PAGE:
Sometimes we know instinctively when something is good for us, like owning a cat or eating chocolate (OK, perhaps chocolate isn’t the best example!) So it’s especially pleasing when science agrees with what we already know and says “Yep, cats are good for us.”
But what we probably aren’t pre-paw-ed for is just how much cat ownership benefits our mental and physical health. From improved survival after a heart attack to men becoming more attractive to women, owning a cat can make a material difference to your life. So let’s look at just how much good those ankle-rubbing, purr-machines do for us two-leggers.
Imagine a global pharmaceutical company developed a new drug that meant you were 30% less likely to die of a heart attack. That drug would be BIG news and make the company millions if not billions of dollars.
The truth is that ‘drug’ already exists and you don’t need a prescription. Cats.
The University of Minnesota analyzed data that showed cat owners were 30 – 40 % less likely to die of a heart attack than matched group of people that didn’t own a cat. Indeed, of those folk that had already suffered a heart attack and recovered, 28% of non-pet owners died before the year was out, whereas only 3% of pet owners died within 12 months.
Stroke for Stroke
Owning a cat reduces the risk of having a stroke, as petting and soothing a cat reduces blood pressure. In one study people had their blood pressure measured whilst performing a stressful task, such as speaking in public. They then repeated the task but in the presence of their cat. The results showed that having the company of the cat kept blood pressure normal, despite being subject to stress.
But the benefits of stroking don’t end there because it also reduces blood triglyceride and cholesterol levels, both of which are recognized contributors to cardiovascular disease and strokes.
Another benefit of having a feline friend is they reduce stress. Indeed, when scientist measure levels of stress hormones such as adrenaline and cortisol, they are markedly lower among cat owners than non-cat people.
It seems sharing your life with a cat acts as a distraction from the pressures of the outside world. Cats are great listeners and what’s more they don’t pass judgement, which makes them good to talk to. In turn this is linked to a reduced incidence of mental health problems, addictive behavior, and even suicide.
Cats are expert nappers so you think they’d be able to teach us a thing or two about sleep. And it seems they can. Recently the Mayo Clinic Center for Sleep Medicine decided to settle once and for all whether pets in the bedroom are a good or bad thing.
They found that 41% of people found they slept better because of the presence of a pet, while half that number said the pet disturbed them. It’s thought the explanation lies in the sense of companionship and security the presence of a pet provides, which helps us to rest better.
Indeed, gazing on our pet promotes the release of the ‘love’ hormone, oxytocin. (This is the same hormone a nursing mother gives off when she sees her baby.) So having a cat close also helps with feelings of happiness and contentment.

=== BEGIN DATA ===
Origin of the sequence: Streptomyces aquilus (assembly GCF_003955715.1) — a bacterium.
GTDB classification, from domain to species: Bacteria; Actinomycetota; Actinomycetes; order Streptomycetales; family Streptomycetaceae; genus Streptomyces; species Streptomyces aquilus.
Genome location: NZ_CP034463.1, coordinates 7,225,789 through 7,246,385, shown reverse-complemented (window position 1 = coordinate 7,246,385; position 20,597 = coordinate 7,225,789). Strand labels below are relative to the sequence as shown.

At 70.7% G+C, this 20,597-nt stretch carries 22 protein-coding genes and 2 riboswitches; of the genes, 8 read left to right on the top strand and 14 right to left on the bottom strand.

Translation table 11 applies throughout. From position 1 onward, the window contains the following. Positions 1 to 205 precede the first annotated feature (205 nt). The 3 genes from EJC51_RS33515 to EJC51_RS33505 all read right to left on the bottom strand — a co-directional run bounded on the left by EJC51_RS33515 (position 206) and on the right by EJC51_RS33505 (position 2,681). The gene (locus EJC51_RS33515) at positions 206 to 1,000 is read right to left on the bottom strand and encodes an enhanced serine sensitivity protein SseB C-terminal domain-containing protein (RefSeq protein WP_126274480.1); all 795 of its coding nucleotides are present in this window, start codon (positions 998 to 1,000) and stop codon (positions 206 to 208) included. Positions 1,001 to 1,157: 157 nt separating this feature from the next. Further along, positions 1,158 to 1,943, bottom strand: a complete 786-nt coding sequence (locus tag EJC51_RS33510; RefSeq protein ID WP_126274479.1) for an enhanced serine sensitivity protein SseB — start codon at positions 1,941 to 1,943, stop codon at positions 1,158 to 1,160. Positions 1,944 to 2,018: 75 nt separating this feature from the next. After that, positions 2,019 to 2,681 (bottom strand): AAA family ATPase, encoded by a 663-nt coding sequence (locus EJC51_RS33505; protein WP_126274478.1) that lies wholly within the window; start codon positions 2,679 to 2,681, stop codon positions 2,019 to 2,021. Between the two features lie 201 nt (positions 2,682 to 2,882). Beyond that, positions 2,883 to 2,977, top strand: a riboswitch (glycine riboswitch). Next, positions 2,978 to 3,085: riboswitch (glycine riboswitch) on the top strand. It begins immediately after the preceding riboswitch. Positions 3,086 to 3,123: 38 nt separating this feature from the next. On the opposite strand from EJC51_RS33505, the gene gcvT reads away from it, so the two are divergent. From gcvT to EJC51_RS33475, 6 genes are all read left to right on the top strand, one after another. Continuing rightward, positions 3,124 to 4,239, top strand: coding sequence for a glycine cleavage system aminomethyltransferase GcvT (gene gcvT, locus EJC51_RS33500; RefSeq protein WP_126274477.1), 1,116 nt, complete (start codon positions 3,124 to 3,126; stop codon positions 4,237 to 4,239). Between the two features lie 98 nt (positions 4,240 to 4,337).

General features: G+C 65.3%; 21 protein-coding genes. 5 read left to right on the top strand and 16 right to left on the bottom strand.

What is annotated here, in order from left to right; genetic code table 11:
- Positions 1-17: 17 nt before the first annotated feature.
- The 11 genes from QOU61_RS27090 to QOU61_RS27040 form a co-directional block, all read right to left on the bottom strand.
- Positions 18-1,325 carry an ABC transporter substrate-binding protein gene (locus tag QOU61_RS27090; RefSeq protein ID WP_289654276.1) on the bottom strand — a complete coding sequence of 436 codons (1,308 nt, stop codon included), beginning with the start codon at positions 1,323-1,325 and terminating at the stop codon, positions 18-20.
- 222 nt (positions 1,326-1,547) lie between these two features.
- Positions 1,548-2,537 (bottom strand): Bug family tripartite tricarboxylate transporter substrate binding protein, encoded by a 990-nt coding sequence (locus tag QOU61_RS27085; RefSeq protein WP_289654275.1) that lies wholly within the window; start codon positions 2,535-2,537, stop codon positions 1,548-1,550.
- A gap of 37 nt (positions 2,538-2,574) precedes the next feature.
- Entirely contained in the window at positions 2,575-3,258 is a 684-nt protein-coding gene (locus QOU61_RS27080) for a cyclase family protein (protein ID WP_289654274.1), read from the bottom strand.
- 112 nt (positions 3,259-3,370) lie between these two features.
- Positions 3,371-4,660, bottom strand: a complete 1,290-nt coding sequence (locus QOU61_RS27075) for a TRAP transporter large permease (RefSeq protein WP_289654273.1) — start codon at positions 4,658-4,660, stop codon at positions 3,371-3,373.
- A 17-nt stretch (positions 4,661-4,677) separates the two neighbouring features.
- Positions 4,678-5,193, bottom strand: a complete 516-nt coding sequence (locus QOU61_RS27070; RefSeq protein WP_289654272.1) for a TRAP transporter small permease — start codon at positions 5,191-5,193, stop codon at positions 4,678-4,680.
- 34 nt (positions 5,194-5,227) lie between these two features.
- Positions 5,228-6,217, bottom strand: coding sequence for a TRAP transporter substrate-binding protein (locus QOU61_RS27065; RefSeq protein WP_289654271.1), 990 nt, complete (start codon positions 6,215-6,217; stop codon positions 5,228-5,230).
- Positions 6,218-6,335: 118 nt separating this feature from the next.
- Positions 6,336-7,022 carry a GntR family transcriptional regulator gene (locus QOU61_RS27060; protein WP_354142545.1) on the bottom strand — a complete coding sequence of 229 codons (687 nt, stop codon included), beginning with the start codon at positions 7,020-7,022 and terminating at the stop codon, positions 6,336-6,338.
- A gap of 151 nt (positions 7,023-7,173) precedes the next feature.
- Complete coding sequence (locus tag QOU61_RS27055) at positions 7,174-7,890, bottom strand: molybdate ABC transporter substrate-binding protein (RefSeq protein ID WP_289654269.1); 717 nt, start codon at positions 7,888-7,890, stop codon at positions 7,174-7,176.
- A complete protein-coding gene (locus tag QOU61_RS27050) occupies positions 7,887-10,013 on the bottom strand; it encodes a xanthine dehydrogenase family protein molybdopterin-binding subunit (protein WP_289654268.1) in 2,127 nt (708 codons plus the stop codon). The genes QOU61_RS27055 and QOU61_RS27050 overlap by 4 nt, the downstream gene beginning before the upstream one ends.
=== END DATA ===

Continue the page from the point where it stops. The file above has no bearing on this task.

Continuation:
There is such a thing as ‘too clean to be healthy.’ Modern disinfectants and high standards of hygiene mean less exposure to bugs that would otherwise stimulate the immune system. In the absence of a ‘challenge’ the under-worked immune system of a developing child, looks for something else to cut its teeth on…and allergies develop.
The presence of a pet in the house can change all this. Cat dander, whilst no unhealthy in itself, provides a first class work out for the immune system, which in turn means it’s got less time on its hands to waste on allergic reactions, including those that trigger asthma.
The National Institute of Health went so far as to issue a statement saying the children under the age of one, who spent time with a cat, were less likely to go on and develop common allergies to pollens (hay fever) and dust mites. It should however be noted that once a child already has allergies, then the pet’s presence is not so helpful.
Solitary but Sociable
Cats are by nature solitary animals but with sociable tendencies. This is ironic because they also help people who live alone, feel less isolated. Owning a cat in some way compensates for the absence of a human companion, and reduces feelings of isolation. Also, cats help people to mix as chatting about their cat is a great ice breaker in a social situation.
Another great thing is women find men who own a cat, more attractive than non-cat owning men. It seems the men get to bask in the reflected glory of those most feline of traits, intelligence and sensitivity, which goes down well with the ladies.
If you need yet more reasons before embarking on cat ownership, there are always the bragging rights. Cat owners are more likely to hold a college degree than dog owners, and therefore a higher percentage of cat owners are arguably ‘more intelligent’ (whatever that means!)
However, it’s not feline cunning rubbing off on the people that make them clever, but more the other way round. Those college grads are so busy earning a living to pay off their loans that an independent cat is a better option as a pet than a dog which needs regular walks.
And last but not least, let’s end with a final piece of good news. Those that own a cat make fewer visits to the doctor each year, than non-cat owners. Sounds to us like the purr-fect reason to commit to a feline companion!